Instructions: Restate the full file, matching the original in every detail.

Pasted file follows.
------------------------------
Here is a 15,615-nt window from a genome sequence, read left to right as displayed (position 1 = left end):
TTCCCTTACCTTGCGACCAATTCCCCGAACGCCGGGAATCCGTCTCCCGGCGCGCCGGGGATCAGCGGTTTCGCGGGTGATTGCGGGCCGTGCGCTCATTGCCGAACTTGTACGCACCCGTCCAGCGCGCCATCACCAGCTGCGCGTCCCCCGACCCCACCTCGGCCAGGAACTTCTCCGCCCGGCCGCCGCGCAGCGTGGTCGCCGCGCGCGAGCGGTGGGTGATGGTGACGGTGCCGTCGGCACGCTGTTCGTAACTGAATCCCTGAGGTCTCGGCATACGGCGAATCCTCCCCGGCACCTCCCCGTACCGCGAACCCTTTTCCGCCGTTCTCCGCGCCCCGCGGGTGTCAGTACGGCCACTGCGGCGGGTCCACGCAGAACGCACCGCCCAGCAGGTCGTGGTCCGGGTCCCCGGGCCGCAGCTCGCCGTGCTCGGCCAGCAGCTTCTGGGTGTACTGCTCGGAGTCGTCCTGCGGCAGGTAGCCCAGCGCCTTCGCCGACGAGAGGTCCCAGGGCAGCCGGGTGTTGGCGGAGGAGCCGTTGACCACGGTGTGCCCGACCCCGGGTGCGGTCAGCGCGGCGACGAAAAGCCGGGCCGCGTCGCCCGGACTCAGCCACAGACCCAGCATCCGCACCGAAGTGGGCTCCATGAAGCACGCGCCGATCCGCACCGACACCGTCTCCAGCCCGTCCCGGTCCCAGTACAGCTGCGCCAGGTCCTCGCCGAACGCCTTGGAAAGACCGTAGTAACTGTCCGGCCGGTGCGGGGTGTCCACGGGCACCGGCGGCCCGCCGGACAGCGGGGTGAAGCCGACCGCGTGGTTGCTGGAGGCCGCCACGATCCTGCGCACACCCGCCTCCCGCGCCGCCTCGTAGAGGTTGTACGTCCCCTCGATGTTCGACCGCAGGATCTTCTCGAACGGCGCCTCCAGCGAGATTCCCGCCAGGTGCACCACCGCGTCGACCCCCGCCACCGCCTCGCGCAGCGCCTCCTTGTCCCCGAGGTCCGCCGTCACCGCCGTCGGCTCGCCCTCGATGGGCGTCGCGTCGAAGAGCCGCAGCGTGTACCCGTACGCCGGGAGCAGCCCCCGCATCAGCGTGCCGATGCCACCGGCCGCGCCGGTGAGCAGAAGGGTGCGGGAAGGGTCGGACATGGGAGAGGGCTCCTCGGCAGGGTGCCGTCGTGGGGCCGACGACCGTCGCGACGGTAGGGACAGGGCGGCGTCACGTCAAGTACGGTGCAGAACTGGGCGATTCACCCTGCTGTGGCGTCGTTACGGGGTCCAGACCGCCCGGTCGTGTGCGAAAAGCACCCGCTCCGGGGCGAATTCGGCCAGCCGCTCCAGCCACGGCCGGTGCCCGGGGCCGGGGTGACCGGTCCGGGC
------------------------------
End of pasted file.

Here is a 15,615-nt window from a genome sequence, read left to right as displayed (position 1 = left end):
TTCCCTTACCTTGCGACCAATTCCCCGAACGCCGGGAATCCGTCTCCCGGCGCGCCGGGGATCAGCGGTTTCGCGGGTGATTGCGGGCCGTGCGCTCATTGCCGAACTTGTACGCACCCGTCCAGCGCGCCATCACCAGCTGCGCGTCCCCCGACCCCACCTCGGCCAGGAACTTCTCCGCCCGGCCGCCGCGCAGCGTGGTCGCCGCGCGCGAGCGGTGGGTGATGGTGACGGTGCCGTCGGCACGCTGTTCGTAACTGAATCCCTGAGGTCTCGGCATACGGCGAATCCTCCCCGGCACCTCCCCGTACCGCGAACCCTTTTCCGCCGTTCTCCGCGCCCCGCGGGTGTCAGTACGGCCACTGCGGCGGGTCCACGCAGAACGCACCGCCCAGCAGGTCGTGGTCCGGGTCCCCGGGCCGCAGCTCGCCGTGCTCGGCCAGCAGCTTCTGGGTGTACTGCTCGGAGTCGTCCTGCGGCAGGTAGCCCAGCGCCTTCGCCGACGAGAGGTCCCAGGGCAGCCGGGTGTTGGCGGAGGAGCCGTTGACCACGGTGTGCCCGACCCCGGGTGCGGTCAGCGCGGCGACGAAAAGCCGGGCCGCGTCGCCCGGACTCAGCCACAGACCCAGCATCCGCACCGAAGTGGGCTCCATGAAGCACGCGCCGATCCGCACCGACACCGTCTCCAGCCCGTCCCGGTCCCAGTACAGCTGCGCCAGGTCCTCGCCGAACGCCTTGGAAAGACCGTAGTAACTGTCCGGCCGGTGCGGGGTGTCCACGGGCACCGGCGGCCCGCCGGACAGCGGGGTGAAGCCGACCGCGTGGTTGCTGGAGGCCGCCACGATCCTGCGCACACCCGCCTCCCGCGCCGCCTCGTAGAGGTTGTACGTCCCCTCGATGTTCGACCGCAGGATCTTCTCGAACGGCGCCTCCAGCGAGATTCCCGCCAGGTGCACCACCGCGTCGACCCCCGCCACCGCCTCGCGCAGCGCCTCCTTGTCCCCGAGGTCCGCCGTCACCGCCGTCGGCTCGCCCTCGATGGGCGTCGCGTCGAAGAGCCGCAGCGTGTACCCGTACGCCGGGAGCAGCCCCCGCATCAGCGTGCCGATGCCACCGGCCGCGCCGGTGAGCAGAAGGGTGCGGGAAGGGTCGGACATGGGAGAGGGCTCCTCGGCAGGGTGCCGTCGTGGGGCCGACGACCGTCGCGACGGTAGGGACAGGGCGGCGTCACGTCAAGTACGGTGCAGAACTGGGCGATTCACCCTGCTGTGGCGTCGTTACGGGGTCCAGACCGCCCGGTCGTGTGCGAAAAGCACCCGCTCCGGGGCGAATTCGGCCAGCCGCTCCAGCCACGGCCGGTGCCCGGGGCCGGGGTGACCGGTCCGGGC